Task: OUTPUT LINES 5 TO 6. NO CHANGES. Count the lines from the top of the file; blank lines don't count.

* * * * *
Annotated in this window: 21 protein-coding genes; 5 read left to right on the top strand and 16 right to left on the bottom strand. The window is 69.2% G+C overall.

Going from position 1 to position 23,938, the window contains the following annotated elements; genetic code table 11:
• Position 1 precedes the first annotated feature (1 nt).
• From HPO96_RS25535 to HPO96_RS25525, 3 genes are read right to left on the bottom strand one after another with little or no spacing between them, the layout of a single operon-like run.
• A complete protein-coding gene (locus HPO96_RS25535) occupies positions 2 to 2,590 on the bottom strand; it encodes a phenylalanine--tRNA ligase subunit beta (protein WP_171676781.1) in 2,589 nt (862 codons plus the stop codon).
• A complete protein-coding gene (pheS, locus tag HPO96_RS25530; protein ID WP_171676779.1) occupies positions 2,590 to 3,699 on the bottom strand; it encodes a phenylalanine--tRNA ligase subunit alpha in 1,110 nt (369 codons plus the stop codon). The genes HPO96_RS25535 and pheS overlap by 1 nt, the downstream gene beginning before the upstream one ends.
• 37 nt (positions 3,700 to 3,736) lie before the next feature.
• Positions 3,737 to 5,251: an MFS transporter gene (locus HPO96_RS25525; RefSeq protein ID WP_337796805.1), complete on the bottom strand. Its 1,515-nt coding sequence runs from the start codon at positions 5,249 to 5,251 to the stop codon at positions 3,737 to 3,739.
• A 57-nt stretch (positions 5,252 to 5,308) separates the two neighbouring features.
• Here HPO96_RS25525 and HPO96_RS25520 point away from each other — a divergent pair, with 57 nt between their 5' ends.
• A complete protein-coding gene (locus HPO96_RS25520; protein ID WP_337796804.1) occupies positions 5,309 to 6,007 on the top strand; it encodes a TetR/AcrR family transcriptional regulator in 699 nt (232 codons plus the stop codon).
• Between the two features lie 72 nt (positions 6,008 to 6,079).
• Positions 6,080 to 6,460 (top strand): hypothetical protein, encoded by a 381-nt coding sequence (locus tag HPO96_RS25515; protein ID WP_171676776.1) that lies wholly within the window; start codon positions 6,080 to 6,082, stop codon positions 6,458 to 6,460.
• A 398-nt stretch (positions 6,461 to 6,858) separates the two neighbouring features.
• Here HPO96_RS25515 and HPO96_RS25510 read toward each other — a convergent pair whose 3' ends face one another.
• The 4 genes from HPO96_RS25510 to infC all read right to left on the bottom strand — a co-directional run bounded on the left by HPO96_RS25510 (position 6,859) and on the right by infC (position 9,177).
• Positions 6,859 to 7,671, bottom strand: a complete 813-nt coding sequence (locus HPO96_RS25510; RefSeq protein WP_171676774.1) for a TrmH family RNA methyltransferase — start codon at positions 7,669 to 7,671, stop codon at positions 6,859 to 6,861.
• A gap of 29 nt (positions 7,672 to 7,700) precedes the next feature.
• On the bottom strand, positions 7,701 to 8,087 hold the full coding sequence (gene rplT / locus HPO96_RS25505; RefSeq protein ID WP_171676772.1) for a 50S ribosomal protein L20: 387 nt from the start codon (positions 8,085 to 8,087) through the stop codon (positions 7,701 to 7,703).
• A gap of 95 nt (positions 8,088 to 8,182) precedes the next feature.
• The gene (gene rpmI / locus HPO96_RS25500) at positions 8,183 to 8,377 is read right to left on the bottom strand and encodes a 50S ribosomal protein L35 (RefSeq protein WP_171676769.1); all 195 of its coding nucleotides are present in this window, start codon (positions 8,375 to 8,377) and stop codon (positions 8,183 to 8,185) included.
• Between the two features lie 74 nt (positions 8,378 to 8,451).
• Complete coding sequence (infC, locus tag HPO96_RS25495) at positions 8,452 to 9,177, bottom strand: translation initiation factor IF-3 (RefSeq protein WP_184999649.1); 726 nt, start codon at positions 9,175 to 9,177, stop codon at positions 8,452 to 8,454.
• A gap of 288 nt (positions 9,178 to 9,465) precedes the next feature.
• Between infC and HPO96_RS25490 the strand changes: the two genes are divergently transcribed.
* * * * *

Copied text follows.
• A complete protein-coding gene (locus HPO96_RS25535) occupies positions 2 to 2,590 on the bottom strand; it encodes a phenylalanine--tRNA ligase subunit beta (protein WP_171676781.1) in 2,589 nt (862 codons plus the stop codon).
• A complete protein-coding gene (pheS, locus tag HPO96_RS25530; protein ID WP_171676779.1) occupies positions 2,590 to 3,699 on the bottom strand; it encodes a phenylalanine--tRNA ligase subunit alpha in 1,110 nt (369 codons plus the stop codon). The genes HPO96_RS25535 and pheS overlap by 1 nt, the downstream gene beginning before the upstream one ends.